Conor Daly (20), only road- and street courses plus Indy 500

Rinus Veekay (21)

Meyer Shank Racing – support fra Andretti Autosports (Honda)

Jack Harvey (60)

Rahal Letterman Lanigan Racing (Honda)

Graham Rahal (15)

Takuma Sato (30)

Spencer Pigot (45), 2x Indianapolis

Team Penske (Chevrolet)

Josef Newgarden (1)

Scott McLaughlin (2), only GMR Grand Prix at Indianapolis road course confirmed. Possibility for more.

Helio Castroneves (3), only Indy 500

Will Power (12)

Simon Pagenaud (22)

Takuma Sato
Photo: Indycar.com / Chris Graythen

That leaves us with only very few seats open, and a few opportunities for expanded programmes. Looking at the full-season drivers, there will be three rookies in Rinus Veekay, Oliver Askew and Alex Palou. Veekay and Askew arrive from Indy Lights, while Palou did Super Formula in Japan last year.

On top of that, we have Dalton Kellett and Scott McLaughlin for one or more races. Kellett has several seasons in Indy Lights to his CV, but without showing any big results so far. He did grab a few wins and podiums in the IMSA WeatherTech SportsCar Championship last year, but otherwise, it’s quite an empty trophy cabinet. McLaughlin is just the opposite. He is a front runner in the V8 Supercars series in Australia, where he races for DJR Team Penske, so he already has close ties to Roger Penske. He got his first Indycar test earlier in the year, and was lightning fast from the get-go, despite having not been in a single-seater for years. The rumours go towards him getting more than the one race in Indycar 2020, which is confirmed at this point.

Marcus Ericsson
Photo: Indycar.com / Jonathan Ferrey

All teams were out testing a month ago at Circuit Of The Americas, but that test was hampered by very cold temperatures and rain, so they only got a smidge of the track time that was planned. That meant that we didn’t really get to see any of the dynamics between the drivers and teams. But since there hasn’t been any changes at Team Penske and Andretti Autosports over the winter, a fight between Josef Newgarden and main rival Alexander Rossi should be expected – perhaps mixed up with a bit of Scott Dixon, Colton Herta, Will Power, Simon Pagenaud – and a few wild cards, Ryan Hunter-Reay and Felix Rosenqvist, in case the Swede gets all the rookie mistakes and lack of track knowledge out of the system that was plaguing him last year. If anybody else than these eight drivers finish in the top 8 at the end of year season standings, it would be quite a surprise. These are the 8 best cars in the field on paper.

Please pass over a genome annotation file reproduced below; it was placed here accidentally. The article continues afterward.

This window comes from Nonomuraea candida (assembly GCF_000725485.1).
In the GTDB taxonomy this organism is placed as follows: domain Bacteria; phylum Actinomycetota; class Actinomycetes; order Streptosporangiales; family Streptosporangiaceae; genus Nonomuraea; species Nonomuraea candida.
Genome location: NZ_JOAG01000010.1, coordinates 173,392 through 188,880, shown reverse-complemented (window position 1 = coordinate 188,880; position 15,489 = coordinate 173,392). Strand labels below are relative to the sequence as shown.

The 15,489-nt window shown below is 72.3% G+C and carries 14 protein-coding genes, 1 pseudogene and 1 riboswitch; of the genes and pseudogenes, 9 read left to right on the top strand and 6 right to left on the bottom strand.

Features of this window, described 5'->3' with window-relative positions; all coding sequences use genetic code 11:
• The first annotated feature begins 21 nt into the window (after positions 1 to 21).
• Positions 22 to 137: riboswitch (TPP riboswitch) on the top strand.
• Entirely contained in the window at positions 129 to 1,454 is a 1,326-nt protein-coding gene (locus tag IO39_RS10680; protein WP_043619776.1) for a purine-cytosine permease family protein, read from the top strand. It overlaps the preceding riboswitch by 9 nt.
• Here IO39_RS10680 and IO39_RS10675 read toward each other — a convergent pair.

But NTT Indycar Series always sprints a surprise or two, so we could very well see another driver on top of the rostrum during one or more events, just like we saw twice with Takuma Sato in 2019. Neither Sato nor Rahal from the RLL team are likely to feature as title candidates in 2020 – unless they start scoring constant top 5 finishes all season long. That is one of the huge forces for Scott Dixon, who finished in the top 5 a total of 11 out of 17 races in 2019, 13 out of 17 in 2018, 10 out of 17 in 2017 etc etc.

Update per 10 March – Carlin drivers updated.

The schedule for 2020 looks like this, with S for street course, R for road course and O for oval.

 

Round Date event Name Track
1 15 March Firestone Grand Prix of St. Petersburg  S Streets of St. Petersburg
2 5 April Honda Indy Grand Prix of Alabama  R  Barber Motorsports Park
3 19 April Acura Grand Prix of Long Beach  S Streets of Long Beach
4 26 April AutoNation INDYCAR Challenge  R  Circuit of the Americas
5 9 May GMR Grand Prix  R  Indianapolis Motor Speedway Road Course
6 24 May 104th Running of the Indianapolis 500 presented by Gainbridge  O  Indianapolis Motor Speedway
7 30 May Chevrolet Detroit Grand Prix Presented by Lear Corporation  S The Raceway on Belle Isle
8 31 May
9 6 June Genesys 600  O  Texas Motor Speedway
10 21 June REV Group Grand Prix at Road America  R  Road America
11 27 June Indy Richmond 300  O  Richmond Raceway
12 12 July Honda Indy Toronto  S Exhibition Place
13 18 July Iowa 300  O  Iowa Speedway
14 16 August Honda Indy 200  R  Mid-Ohio Sports Car Course
15 22 August Bommarito Automotive Group 500  O  World Wide Technology Raceway at Gateway
16 6 September Grand Prix of Portland  R  Portland International Raceway
17 20 September Firestone Grand Prix of Monterey  R  WeatherTech Raceway Laguna Seca